As I studied the menu, I wondered if hotel giant Mitchells and Butlers had regretted the day they failed to sign up a budding rock band.
The reason this crossed my mind was that I was at the Miller & Carter steakhouse in Aberdeen, which is a chain within the same business empire.
The young musicians seemed confident of landing a sponsorship with Birmingham brewers Mitchells and Butlers, as was the case at the time.
They even had special names for the band to reflect their backers.
I think the “MB” and “MB Five” were used.
Either way, the deal fell through and the band went down a different path as pioneers of progressive rock, the Moody Blues – and the rest is history, as they say.
My wife was tapping her fingers across the table, but not to a Moody Blues classic.
It was a sure sign that it was time to stop telling him that story and focus on ordering something to eat.
Miller & Carter
Miller & Carter was really great and it was still only 6:30 on a Friday night.
It was so busy that we had to shout to be heard through our table for two.
But that didn’t bother us; we prefer a friendly and noisy atmosphere in the restaurant.
“Pandemic? What pandemic? came to mind as I looked around.
No masks these days, but lots of close contact.
But we humans move fast when the way is clear, don’t we? It’s like the end of a war with all that pent up tension collapsing.
It’s a modern restaurant, but I like the sleek decor, dim lighting and nooks and crannies.
It was a relief to be seated in our little corner, in a narrow gallery on one side, which overlooked Broad Street, with the Aberdeen townhouse towering over the road.
We booked online but forgot to fill in the little box for special requests – like our seat preference for the Broad Street side.
But that seemed easy to fix: our email booking confirmation said we could phone the restaurant directly for any changes, such as requests.
I then spent two days calling intermittently with no joy – a friendly recorded voice kept saying they were too busy to answer the phone.
Eventually I called Consumer Services in Birmingham to see if they could forward our special booking request.
They duly obliged as someone from the Aberdeen restaurant emailed a few hours later saying they had received our request for a seat.
And as we arrived in the evening, we were guided straight to the table we wanted, so that was pretty good, although we knew they couldn’t always oblige.
I said the restaurant was busy, but the menu was even busier.
There was a lot going on here, including a list of pre-starters, or nibbles as they call them.
So of the appetizers we ordered a bread board to share.
This included thin, crispy bread sticks and slices with dipping sauces, one with balsamic vinegar and olive oil, and the other a concoction of butter and dripping beef – quite appropriate in a steakhouse where there must be an endless supply of dripping.
It was very good and we enjoyed it very much.
When our server came back he assumed we were skipping entrees because he had asked for our main order.
But he didn’t know what appetites he was dealing with: we also ordered appetizers.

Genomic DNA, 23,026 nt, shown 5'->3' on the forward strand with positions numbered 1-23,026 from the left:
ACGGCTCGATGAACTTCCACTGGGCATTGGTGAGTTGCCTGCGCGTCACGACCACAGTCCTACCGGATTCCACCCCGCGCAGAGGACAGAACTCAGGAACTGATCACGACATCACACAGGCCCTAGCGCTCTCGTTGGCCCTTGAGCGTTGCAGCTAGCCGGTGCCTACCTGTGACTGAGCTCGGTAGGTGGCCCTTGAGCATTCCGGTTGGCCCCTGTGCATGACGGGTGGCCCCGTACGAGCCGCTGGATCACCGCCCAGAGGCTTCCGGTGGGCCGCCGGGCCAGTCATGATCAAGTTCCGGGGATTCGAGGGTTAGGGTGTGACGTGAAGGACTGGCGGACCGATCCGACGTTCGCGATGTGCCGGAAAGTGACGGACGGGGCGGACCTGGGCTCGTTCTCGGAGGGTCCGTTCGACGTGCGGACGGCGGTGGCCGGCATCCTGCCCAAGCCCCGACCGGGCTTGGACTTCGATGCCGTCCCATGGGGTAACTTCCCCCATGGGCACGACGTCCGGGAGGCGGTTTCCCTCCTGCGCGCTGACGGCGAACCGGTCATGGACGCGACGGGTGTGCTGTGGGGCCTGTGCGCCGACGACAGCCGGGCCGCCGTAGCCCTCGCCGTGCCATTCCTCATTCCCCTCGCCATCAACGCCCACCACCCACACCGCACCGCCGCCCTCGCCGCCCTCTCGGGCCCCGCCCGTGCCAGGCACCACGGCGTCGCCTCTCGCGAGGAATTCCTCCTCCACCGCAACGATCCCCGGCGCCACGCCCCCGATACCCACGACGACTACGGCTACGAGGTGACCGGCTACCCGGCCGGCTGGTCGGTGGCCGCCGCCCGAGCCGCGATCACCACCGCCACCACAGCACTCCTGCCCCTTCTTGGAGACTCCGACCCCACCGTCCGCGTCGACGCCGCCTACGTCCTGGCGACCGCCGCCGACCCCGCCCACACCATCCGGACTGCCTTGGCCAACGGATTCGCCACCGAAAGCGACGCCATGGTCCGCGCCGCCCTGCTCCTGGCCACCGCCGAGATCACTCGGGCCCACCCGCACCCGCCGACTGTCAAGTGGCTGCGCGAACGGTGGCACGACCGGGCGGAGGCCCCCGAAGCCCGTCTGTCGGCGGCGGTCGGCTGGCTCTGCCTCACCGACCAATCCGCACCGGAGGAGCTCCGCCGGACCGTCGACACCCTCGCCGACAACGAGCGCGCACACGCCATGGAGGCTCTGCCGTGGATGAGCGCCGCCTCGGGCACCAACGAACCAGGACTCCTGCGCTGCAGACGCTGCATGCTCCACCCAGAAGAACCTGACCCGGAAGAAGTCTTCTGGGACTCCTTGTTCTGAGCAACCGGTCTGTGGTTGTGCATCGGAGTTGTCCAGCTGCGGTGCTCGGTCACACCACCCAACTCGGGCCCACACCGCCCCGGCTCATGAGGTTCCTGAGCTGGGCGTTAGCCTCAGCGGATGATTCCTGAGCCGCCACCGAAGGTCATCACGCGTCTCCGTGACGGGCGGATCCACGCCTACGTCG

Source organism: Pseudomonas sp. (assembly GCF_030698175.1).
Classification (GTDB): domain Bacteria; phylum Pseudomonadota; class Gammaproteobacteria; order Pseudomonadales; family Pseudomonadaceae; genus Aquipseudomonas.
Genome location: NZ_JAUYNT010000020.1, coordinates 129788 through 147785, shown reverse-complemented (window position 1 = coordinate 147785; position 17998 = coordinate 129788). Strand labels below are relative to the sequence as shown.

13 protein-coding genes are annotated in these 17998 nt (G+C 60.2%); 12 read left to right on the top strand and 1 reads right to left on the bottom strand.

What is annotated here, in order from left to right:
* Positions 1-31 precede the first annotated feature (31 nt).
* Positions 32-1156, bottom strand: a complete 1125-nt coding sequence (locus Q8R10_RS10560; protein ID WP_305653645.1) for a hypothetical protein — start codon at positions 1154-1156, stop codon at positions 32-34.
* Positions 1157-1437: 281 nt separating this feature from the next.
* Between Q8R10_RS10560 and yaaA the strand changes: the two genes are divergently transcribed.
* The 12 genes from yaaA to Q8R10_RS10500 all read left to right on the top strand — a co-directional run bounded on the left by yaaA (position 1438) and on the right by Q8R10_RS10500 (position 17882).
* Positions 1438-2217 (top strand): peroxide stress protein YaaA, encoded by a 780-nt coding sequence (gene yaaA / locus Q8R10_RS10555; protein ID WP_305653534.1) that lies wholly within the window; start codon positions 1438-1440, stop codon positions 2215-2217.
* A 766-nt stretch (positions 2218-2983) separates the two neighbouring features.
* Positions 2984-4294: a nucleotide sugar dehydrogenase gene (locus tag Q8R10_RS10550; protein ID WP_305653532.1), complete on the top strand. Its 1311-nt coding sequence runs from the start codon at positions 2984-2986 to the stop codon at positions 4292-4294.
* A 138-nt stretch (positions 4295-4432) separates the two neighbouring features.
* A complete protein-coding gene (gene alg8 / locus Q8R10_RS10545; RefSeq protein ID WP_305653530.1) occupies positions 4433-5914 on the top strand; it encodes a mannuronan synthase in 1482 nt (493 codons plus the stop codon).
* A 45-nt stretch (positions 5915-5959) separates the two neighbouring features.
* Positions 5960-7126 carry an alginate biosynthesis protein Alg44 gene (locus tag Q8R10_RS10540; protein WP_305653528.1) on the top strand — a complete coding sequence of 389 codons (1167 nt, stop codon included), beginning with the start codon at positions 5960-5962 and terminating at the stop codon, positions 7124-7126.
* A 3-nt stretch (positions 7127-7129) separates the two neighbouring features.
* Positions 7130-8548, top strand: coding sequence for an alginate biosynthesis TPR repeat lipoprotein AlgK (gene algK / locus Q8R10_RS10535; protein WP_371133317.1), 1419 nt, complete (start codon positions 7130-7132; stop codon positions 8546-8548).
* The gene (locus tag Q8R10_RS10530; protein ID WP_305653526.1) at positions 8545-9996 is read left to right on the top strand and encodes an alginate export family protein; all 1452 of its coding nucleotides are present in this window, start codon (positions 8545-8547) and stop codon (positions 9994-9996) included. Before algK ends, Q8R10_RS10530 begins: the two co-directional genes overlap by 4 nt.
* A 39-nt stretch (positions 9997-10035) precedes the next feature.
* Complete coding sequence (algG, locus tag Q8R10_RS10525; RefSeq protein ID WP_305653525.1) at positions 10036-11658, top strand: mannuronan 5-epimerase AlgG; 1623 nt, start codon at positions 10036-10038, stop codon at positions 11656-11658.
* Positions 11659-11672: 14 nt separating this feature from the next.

For me, king prawns sautéed with garlic, and for my wife, shrimp and crab cocktail with Bloody Mary sauce.
They turned out to be tasty little dishes, but perhaps lacking a bit in size and substance – a little disappointing at almost £9 each.
Perhaps these little guys were overwhelmed by the main event – the prodigious array of steaks on offer.
They are, after all, what customers come for in bulk.
Just about any steak or sharing plate was catered for here – from the tenderloin to the massive 28-ounce Cote de Boeuf.
Steaks span the menu – like cattle ranches as far as the eye can see in Texas.
As a special treat, my wife chose the Black Angus filet mignon.
Not only was he served the finest cut of steak, but also the juiciest breed of cattle.
For me, hake; yes hake.
I half expected a silence to fall while ordering fish in this temple dedicated to the worship of meat. But not at all – they have an alternative menu without steak.
And my chef must have appreciated the change because the hake dish was excellent.
A generous, meaty fillet of shiny white fish, with crispy seasoned skin, layered over creamy mash, spinach and a mushroom and white wine sauce. A side dish of rich, meaty chorizo slices rounded out the dish nicely.
My wife’s two five-ounce fillets were also excellent, but she couldn’t handle both, so I ate one. It was a beauty, but I know what you’re thinking: such a sweet tooth.
Unfortunately, my wife ordered bearnaise sauce by mistake, but really wanted bordelaise.
So our server rushed in for a replacement, which was a nice touch.
We finished with banoffee pie and tiramisu; both were thankfully on the tricky side, after a big main meal, but somewhat overpowered by dollops of cream.
We both agreed that Miller & Carter provided a great atmosphere and great service.
The main courses were superb and there was a wide choice on the menu, but the starters and puddings weren’t that impressive – and overall a bit pricey in these difficult times.
As they left, Italian visitors posed for photos at the townhouse. Another sign of normalcy, which was another reason to be grateful.
David Knight has reviewed restaurants for the press and newspaper for nearly two decades.
He is a former associate editor at P&J and now works as a columnist for the title.
Address: Miller & Carter, 26 Union Street, Aberdeen AB10 1BD
P: 01224 531074
Price: £111.40 for three courses for two plus a breadboard, side dish, two alcoholic drinks and two soft drinks
- Food: 4/5
- Performance: 4/5
- Surroundings: 4/5
Already subscribed? Login
[Only the best at Aberdeen’s Miller & Carter]